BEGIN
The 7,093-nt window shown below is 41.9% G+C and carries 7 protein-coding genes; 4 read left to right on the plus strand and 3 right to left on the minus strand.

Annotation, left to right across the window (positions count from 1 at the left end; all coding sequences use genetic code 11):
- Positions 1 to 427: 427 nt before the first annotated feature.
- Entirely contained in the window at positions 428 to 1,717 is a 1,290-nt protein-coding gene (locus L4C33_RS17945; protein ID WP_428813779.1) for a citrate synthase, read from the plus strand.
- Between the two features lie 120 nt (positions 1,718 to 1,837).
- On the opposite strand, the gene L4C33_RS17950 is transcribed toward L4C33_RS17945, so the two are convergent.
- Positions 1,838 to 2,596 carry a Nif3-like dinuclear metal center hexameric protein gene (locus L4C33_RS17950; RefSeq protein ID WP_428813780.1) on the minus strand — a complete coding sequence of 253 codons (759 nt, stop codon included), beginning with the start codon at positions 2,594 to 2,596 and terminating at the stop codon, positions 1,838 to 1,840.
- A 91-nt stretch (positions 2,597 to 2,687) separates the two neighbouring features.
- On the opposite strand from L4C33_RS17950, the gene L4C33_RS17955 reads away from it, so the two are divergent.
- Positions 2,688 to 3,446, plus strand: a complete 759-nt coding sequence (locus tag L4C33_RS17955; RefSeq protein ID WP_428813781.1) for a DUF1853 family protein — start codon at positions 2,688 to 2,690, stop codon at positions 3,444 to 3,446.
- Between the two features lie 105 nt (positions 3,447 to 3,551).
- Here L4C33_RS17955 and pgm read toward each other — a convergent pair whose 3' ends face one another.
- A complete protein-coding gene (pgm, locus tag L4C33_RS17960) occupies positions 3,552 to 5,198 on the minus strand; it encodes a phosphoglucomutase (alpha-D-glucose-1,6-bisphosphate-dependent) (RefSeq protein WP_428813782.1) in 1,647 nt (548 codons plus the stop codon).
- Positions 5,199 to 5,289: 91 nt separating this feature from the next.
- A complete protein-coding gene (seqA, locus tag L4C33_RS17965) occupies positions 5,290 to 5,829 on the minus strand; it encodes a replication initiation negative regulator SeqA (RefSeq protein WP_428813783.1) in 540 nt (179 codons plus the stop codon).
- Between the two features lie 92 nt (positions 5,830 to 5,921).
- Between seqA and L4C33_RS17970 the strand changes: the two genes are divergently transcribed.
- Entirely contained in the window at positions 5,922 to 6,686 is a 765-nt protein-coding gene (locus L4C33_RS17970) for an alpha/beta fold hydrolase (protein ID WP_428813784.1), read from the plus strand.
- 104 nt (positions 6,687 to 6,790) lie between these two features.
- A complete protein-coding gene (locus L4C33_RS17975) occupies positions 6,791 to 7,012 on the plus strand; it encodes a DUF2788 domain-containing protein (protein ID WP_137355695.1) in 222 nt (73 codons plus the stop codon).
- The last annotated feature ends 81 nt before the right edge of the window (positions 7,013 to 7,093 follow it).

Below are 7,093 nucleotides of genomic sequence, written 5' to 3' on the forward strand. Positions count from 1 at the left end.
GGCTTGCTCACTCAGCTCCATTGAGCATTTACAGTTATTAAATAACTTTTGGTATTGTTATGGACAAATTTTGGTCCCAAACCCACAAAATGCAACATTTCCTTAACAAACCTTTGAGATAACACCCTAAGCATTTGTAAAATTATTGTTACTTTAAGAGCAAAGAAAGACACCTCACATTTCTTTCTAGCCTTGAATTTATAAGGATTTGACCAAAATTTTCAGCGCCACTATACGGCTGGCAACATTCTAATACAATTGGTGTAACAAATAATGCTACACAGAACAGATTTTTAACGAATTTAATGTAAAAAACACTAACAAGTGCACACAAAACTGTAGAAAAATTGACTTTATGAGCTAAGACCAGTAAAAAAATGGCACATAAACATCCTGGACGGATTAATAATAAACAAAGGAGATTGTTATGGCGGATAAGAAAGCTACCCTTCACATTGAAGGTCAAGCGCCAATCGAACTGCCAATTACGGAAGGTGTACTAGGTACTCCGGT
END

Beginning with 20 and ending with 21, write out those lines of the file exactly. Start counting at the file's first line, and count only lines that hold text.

- A complete protein-coding gene (locus L4C33_RS17975) occupies positions 6,791 to 7,012 on the plus strand; it encodes a DUF2788 domain-containing protein (protein ID WP_137355695.1) in 222 nt (73 codons plus the stop codon).
- The last annotated feature ends 81 nt before the right edge of the window (positions 7,013 to 7,093 follow it).